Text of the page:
[dateline] Amsterdam April 3d. 1782
Last night I recd yours of March 31. inclosing a Receipt from some American Prisoners for Money advanced them. Let me beg of you sir to Point out, in what Way, I may remit this Money. I am ready to pay a Bill upon Sight, or to purchase a Bill here and transmit it, whichever is most agreable.
The new British Ministry will only, plunge their Country into deeper Misfortunes if they Spend time to negotiate a seperate Peace. It is not less extravagant and insolent than the Project of Conquest entertaind by their Predecessors. America Stands, at present upon so high Ground, that even the Continuance of the War, will be a Blessing to her, if War can ever be called a Blessing. It will be a constant Source of Wealth and Power. It cannot therefore be expected of her that she should abate an Iota of her Pretensions.
Pray how do you like the Petitions from the Dutch Merchants and Manufacturers. They appear to me to have given a Reputation to the American Cause, which will be an Increase of strength and Power, equal to a great army or Navy. For one need not read Hobbes to learn that Reputation is Power.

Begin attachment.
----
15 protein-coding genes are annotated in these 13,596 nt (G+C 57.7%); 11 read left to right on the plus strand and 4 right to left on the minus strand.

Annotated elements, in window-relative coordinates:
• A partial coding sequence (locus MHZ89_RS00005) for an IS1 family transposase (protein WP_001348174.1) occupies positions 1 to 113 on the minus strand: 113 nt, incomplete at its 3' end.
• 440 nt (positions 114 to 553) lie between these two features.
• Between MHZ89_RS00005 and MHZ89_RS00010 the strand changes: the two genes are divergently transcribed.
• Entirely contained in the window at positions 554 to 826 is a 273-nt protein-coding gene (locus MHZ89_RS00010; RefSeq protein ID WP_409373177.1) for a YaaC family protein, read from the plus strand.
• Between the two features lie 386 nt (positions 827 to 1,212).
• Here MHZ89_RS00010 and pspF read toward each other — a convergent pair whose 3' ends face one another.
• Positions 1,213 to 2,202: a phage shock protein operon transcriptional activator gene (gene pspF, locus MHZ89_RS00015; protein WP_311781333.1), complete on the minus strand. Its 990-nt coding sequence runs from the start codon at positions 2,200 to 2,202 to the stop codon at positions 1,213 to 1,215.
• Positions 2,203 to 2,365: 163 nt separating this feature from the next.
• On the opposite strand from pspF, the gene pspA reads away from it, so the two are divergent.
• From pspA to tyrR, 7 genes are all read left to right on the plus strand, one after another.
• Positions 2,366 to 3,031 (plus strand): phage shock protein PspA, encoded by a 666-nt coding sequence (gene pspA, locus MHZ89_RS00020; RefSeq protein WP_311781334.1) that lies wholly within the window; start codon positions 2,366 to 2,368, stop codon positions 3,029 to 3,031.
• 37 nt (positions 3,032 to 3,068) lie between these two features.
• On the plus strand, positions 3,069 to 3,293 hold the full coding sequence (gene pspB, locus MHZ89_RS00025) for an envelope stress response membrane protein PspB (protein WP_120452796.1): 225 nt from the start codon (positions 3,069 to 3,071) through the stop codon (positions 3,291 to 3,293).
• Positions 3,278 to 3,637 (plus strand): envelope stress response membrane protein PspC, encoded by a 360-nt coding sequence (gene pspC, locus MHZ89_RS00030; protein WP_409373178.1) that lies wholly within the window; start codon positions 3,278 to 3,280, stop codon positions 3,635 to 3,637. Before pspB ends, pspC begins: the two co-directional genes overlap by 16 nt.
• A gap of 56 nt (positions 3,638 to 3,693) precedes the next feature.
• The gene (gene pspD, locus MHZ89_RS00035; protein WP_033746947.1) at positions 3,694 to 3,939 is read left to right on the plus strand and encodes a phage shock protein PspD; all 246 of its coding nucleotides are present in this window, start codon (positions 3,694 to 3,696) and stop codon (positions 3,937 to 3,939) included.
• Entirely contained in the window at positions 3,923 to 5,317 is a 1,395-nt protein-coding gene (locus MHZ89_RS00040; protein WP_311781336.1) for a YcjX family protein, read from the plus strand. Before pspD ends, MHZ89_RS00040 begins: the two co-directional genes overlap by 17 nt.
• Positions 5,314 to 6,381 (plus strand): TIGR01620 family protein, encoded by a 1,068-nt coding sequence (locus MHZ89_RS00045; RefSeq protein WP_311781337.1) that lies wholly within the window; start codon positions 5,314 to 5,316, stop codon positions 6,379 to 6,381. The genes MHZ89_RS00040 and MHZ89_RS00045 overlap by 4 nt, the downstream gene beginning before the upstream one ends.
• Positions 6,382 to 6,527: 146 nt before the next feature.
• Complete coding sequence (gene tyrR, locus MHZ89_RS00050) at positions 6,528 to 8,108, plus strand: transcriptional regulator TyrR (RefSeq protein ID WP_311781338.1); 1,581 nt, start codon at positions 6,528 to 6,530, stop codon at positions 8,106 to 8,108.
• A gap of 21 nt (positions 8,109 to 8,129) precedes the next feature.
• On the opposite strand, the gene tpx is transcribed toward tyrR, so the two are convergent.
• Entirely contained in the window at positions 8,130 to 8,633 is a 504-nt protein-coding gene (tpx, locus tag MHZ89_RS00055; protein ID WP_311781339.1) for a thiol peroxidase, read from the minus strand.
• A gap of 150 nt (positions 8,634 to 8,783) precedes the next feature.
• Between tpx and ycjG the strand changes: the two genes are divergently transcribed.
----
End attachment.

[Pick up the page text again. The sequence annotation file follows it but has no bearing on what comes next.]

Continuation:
The Amsterdam Requite was drawn by my Friend Calkoen, tho he has admitted into it, some Mistakes that of Leyden by My Friend Luzac, that of Rotterdam by my Acquaintance Van Zoon of the Hague.1
But there is scarcly a City in the Republick which has not followed the Example. You know Some of the Ploughing and hoeing and harrowing, which has prepared the Ground you know Some of the seed that has been sown, and that it was Humphry Ploughjog•
who sowed it. But the Crop has exceeded Humphrys most Sanguine Expectations. Nature almost allways has occasion for a Midwife you know. I wonder what may be the sentiments of some People against whose Judgments, Exhortations and Warnings all this Mischeif has been done. Will they deny, Sentiments which can be produced under their Hands?
[salute] With great Esteem I have the Honour to be &c
[signed] J. Adams